|Robbie and Ellen at St. Andrews Coffee House|
The message stated: “We have your hat. Instructions for its safe return to follow.” A second email said, “Report to 1006 Beck Ave. between the hours of 7 a.m. and 2 p.m. Approach the skinny blonde and say ‘the usual.’ ”
Now, sometimes it’s nice to go somewhere nobody knows you. Just to walk into a shop or café and not be met by sentences that start with “Don’t you work for…” or “Aren’t you…” Usually those beginnings result in nice talks or tips for articles, but there’s always that moment of hesitation when you wonder what’s going to happen next.
Even so, the opposite situation has even more appeal.
For instance, as a family, we’ve visited Charlie Coram’s Place on 23rd Street enough times that the waitresses ask us if we even need a menu; they know how we want our burgers, what condiments we use, and if one of the kids orders Heavenly Hash, they know what extras to put on the side. They also take for granted that a certain number of people will be in our group, so they’re surprised when one is missing or an extra face joins us.
If you’re of a certain age, then you recall the theme to the TV series “Cheers” — after all, it was a top-40 radio hit at one point — and you probably understand the feeling that sometimes you want to go where everybody knows your name.
That’s what “the usual” means to me.
You don’t get a “usual” unless you’re a creature of habit. You have to go to the same place at about the same time every week and order the same item. (A voice in my head goes, “Same Bat-time, same Bat-channel.”)
Some people like to change things up all the time. My experimentation ends when I find something I like, though I might be dangerous some weeks and have white bread instead of wheat.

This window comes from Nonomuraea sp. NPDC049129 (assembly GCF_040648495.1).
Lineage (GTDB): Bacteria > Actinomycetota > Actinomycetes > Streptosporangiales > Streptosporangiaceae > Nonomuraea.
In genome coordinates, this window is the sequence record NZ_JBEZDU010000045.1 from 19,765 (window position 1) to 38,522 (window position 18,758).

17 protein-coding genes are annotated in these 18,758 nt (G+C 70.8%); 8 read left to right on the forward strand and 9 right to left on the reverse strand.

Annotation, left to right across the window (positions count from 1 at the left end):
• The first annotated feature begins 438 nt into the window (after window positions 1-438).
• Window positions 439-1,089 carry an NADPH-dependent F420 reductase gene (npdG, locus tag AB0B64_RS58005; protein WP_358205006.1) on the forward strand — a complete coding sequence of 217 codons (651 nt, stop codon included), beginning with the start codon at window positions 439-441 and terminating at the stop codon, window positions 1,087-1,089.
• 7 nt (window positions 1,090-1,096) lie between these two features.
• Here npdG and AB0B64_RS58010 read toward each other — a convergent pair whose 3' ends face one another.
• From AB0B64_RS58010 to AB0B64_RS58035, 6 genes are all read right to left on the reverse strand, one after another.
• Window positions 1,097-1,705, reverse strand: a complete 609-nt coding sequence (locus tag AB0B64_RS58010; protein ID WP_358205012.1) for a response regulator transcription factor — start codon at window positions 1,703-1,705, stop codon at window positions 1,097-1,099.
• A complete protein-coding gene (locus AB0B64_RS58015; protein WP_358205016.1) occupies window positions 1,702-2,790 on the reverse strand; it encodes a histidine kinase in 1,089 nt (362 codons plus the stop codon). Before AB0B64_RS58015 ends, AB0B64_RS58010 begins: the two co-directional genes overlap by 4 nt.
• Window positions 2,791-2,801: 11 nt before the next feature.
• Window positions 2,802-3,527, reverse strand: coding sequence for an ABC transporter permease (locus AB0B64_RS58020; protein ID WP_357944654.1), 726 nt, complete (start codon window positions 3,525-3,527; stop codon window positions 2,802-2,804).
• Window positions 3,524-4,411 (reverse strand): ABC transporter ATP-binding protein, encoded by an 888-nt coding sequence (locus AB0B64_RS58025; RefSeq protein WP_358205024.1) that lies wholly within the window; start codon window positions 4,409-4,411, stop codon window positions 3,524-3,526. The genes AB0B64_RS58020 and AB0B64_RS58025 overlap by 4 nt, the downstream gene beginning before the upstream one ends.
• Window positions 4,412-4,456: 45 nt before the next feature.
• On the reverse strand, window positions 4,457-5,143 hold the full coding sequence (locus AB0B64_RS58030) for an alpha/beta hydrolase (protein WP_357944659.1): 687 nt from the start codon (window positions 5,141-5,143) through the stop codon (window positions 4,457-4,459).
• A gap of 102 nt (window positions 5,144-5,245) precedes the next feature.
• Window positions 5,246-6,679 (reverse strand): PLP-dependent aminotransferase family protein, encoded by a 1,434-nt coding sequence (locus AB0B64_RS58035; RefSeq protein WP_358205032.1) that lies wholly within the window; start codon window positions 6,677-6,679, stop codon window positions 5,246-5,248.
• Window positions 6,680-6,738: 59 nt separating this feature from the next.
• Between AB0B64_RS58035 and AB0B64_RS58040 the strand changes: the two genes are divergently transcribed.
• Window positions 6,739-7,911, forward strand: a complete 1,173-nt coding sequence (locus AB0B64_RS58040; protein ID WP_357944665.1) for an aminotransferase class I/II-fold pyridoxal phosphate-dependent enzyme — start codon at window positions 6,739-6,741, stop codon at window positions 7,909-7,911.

Also, I don’t think you can ask to have a “usual.” It’s something that has to be bestowed. I just came in the coffee house door one morning and was asked, “You want the usual?”
And yes, I did. In fact, it was more important to me, in that moment, to know that I had “a” usual than it was to actually eat the thing.
In the past year, I had taken to eating lunch there weekly, often in the company of friends who join me to talk about books, movies, TV shows, writing projects, film making, zombies, or whatever else might come up. Our conversations must confuse and occasionally terrify people at other tables, but we’ve not yet had a complaint.
One such week, my friend Nick, hearing Ellen and Robbie ask if I wanted “the usual,” said he wanted to have a “usual” of his own. I told him it was possible, but more likely that his would be an “unusual.”
I had to say it before somebody else said it about me.
And one morning, I noticed that the ladies had set a missing place at the counter. One of the stools had been removed, and a plate was set there with specific condiments for a regular customer — who had died unexpectedly.
It was a simple gesture, and beautiful. I didn’t ask many questions, because the statement was clear: He was part of their lives, and he would be missed.
It’s comforting to know that such a connection is part of the usual around here.
(This was my column for PanamaCity.com and The News Herald this week.)